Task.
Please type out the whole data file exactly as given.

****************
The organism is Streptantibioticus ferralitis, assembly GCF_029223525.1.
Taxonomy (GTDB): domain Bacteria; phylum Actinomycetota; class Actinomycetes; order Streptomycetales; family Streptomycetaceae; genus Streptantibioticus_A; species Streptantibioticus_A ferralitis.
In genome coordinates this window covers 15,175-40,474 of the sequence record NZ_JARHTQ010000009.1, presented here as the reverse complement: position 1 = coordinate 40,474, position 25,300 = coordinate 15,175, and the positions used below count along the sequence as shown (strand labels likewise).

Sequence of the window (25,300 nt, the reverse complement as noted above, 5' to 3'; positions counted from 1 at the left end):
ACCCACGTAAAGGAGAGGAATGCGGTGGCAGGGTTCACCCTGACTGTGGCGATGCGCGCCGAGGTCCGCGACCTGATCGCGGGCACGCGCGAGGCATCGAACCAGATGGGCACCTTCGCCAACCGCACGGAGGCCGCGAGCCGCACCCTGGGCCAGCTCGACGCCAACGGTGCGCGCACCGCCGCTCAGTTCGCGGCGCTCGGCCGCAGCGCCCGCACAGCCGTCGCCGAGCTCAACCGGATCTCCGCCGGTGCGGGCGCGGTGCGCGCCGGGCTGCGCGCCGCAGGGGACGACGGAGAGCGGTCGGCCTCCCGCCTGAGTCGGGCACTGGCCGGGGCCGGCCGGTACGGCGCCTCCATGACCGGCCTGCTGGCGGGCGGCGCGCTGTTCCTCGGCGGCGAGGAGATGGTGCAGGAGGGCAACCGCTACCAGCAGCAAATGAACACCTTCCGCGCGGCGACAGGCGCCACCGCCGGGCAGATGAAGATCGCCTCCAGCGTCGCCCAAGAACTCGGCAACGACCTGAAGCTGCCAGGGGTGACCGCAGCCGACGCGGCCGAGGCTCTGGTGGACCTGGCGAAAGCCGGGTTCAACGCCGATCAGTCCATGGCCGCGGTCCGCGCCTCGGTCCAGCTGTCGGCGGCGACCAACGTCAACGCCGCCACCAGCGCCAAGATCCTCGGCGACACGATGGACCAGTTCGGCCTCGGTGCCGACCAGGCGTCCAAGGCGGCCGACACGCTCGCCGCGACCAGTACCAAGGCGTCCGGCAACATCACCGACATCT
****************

The organism is Streptantibioticus ferralitis, assembly GCF_029223525.1.
Taxonomy (GTDB): domain Bacteria; phylum Actinomycetota; class Actinomycetes; order Streptomycetales; family Streptomycetaceae; genus Streptantibioticus_A; species Streptantibioticus_A ferralitis.
In genome coordinates this window covers 15,175-40,474 of the sequence record NZ_JARHTQ010000009.1, presented here as the reverse complement: position 1 = coordinate 40,474, position 25,300 = coordinate 15,175, and the positions used below count along the sequence as shown (strand labels likewise).

Sequence of the window (25,300 nt, the reverse complement as noted above, 5' to 3'; positions counted from 1 at the left end):
ACCCACGTAAAGGAGAGGAATGCGGTGGCAGGGTTCACCCTGACTGTGGCGATGCGCGCCGAGGTCCGCGACCTGATCGCGGGCACGCGCGAGGCATCGAACCAGATGGGCACCTTCGCCAACCGCACGGAGGCCGCGAGCCGCACCCTGGGCCAGCTCGACGCCAACGGTGCGCGCACCGCCGCTCAGTTCGCGGCGCTCGGCCGCAGCGCCCGCACAGCCGTCGCCGAGCTCAACCGGATCTCCGCCGGTGCGGGCGCGGTGCGCGCCGGGCTGCGCGCCGCAGGGGACGACGGAGAGCGGTCGGCCTCCCGCCTGAGTCGGGCACTGGCCGGGGCCGGCCGGTACGGCGCCTCCATGACCGGCCTGCTGGCGGGCGGCGCGCTGTTCCTCGGCGGCGAGGAGATGGTGCAGGAGGGCAACCGCTACCAGCAGCAAATGAACACCTTCCGCGCGGCGACAGGCGCCACCGCCGGGCAGATGAAGATCGCCTCCAGCGTCGCCCAAGAACTCGGCAACGACCTGAAGCTGCCAGGGGTGACCGCAGCCGACGCGGCCGAGGCTCTGGTGGACCTGGCGAAAGCCGGGTTCAACGCCGATCAGTCCATGGCCGCGGTCCGCGCCTCGGTCCAGCTGTCGGCGGCGACCAACGTCAACGCCGCCACCAGCGCCAAGATCCTCGGCGACACGATGGACCAGTTCGGCCTCGGTGCCGACCAGGCGTCCAAGGCGGCCGACACGCTCGCCGCGACCAGTACCAAGGCGTCCGGCAACATCACCGACATCT